What happens with the information from my motion analysis?

The Motion Analysis Laboratory team creates a detailed report of your motion analysis test and their recommendations. This information will be passed along to your doctor within four weeks of your analysis. Talk to the laboratory staff if your doctor needs the results sooner (for example, if surgery is scheduled).

Your doctor will review the motion analysis report with you at your next visit. You and your doctor will decide how to use the information as part of your rehabilitation.

Will I need to come back to the Motion Analysis Laboratory in the future?

You may need to return for another analysis, but there will likely be a few months or even years between studies. The information we collect about your movement at any point in time can be compared to your movement at a different time. This is very helpful in the event there’s been a major change or treatment.

What happens during my visit to the Motion Analysis Laboratory?

Your visit begins with a brief introduction to the team and a brief orientation. You’ll change into appropriate clothing and then you’ll be directed in several activities such as:

• Videotaping of your walking and other movements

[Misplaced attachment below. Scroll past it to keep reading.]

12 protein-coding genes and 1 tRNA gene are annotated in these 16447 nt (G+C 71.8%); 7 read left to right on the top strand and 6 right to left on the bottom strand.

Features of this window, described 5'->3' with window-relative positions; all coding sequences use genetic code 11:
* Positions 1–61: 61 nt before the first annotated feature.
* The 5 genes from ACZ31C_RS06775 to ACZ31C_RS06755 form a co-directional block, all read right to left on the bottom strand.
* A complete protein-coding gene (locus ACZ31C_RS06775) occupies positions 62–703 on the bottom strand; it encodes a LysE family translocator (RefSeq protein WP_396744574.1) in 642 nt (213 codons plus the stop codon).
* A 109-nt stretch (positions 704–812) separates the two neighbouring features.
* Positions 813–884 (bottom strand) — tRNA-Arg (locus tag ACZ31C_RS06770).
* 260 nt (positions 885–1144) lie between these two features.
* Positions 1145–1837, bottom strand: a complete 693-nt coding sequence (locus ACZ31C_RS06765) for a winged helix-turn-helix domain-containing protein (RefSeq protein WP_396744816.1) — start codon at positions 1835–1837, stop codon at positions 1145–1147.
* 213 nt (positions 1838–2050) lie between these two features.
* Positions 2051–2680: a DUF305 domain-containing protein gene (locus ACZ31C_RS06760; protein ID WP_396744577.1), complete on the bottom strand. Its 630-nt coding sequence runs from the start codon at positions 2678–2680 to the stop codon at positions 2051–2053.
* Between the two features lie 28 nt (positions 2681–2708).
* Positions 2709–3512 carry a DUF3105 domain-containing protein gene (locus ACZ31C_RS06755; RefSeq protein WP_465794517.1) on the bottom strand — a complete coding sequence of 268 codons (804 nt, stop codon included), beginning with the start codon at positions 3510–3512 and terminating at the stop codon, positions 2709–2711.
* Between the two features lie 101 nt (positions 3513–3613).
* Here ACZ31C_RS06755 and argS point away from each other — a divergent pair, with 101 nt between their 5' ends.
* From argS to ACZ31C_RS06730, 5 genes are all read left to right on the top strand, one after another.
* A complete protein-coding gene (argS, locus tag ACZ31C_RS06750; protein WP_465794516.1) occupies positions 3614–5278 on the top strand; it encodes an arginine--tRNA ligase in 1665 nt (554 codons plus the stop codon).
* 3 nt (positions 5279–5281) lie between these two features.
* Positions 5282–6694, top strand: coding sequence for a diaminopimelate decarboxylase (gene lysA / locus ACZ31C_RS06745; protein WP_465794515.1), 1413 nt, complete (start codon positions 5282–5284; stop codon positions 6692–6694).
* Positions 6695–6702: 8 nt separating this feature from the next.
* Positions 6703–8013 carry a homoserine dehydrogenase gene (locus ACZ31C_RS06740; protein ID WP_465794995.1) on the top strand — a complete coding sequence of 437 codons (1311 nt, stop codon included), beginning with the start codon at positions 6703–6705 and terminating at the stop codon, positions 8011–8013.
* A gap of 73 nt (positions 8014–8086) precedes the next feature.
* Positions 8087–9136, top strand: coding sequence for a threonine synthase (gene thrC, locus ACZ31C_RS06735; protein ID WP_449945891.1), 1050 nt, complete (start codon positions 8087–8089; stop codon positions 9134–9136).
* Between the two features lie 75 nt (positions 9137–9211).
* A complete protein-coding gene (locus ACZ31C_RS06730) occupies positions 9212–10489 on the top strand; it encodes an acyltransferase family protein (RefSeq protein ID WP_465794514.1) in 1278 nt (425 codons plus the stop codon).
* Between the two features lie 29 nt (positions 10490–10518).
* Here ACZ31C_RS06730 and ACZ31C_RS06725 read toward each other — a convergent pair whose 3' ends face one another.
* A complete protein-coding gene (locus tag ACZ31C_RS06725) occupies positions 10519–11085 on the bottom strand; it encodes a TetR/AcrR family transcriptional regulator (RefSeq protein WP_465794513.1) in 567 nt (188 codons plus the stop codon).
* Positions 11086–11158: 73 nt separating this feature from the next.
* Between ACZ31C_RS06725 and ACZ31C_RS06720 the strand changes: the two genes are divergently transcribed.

• Foot print analysis
• Physical examination to get careful measurements of your body
• Electromyography (EMG) to record what your muscles do as you move
• Video motion capture to create a 3-D model of your movement (12 special cameras capture the movement of reflectors placed on your body)

Your visit will include a break with refreshments offered by the Motion Analysis Laboratory. Patients are allowed to watch a movie or use a portable electronic device while the staff places sensors and during other short breaks.

What should I bring for my motion analysis?

If you’ll be doing a walking test, you’ll be asked to bring any assistive devices or braces you use on a daily basis. These include

• Walker
• Cane
• Crutches
• Ankle or leg braces (AFO, KAFO, etc.)

You’ll be asked to wear close-fitting bike/exercise shorts, as these allow some modesty, but don’t interfere with our technological equipment. Female patients should wear a swimsuit top or sports bra so that we can access your sternum (breast bone), spine and lower torso. Male patients can go without a shirt. The Motion Analysis Laboratory can provide you with the appropriate clothing (You do not need to purchase special clothing for the study.)

Are there educational opportunities available for clinicians and physicians?

Our team members are happy to share their expertise with other interested professionals and students. We do this through formal lectures and informal lab tours.

We’re proud to be affiliated with Grand Valley State University’s physical therapy program, where our staff serve as adjunct instructors to physical therapy graduate students. Our staff members often serve as research project advisors to students focusing on biomechanics and gait analysis.

We regularly host undergraduate interns from a variety of colleges and universities in the region, such as GVSU, the University of Michigan, Hope College and Cornerstone University.

Who can attend my motion analysis study?

Family members are welcome to observe the entire test. If your child is having a test, your presence is encouraged for the duration of the appointment.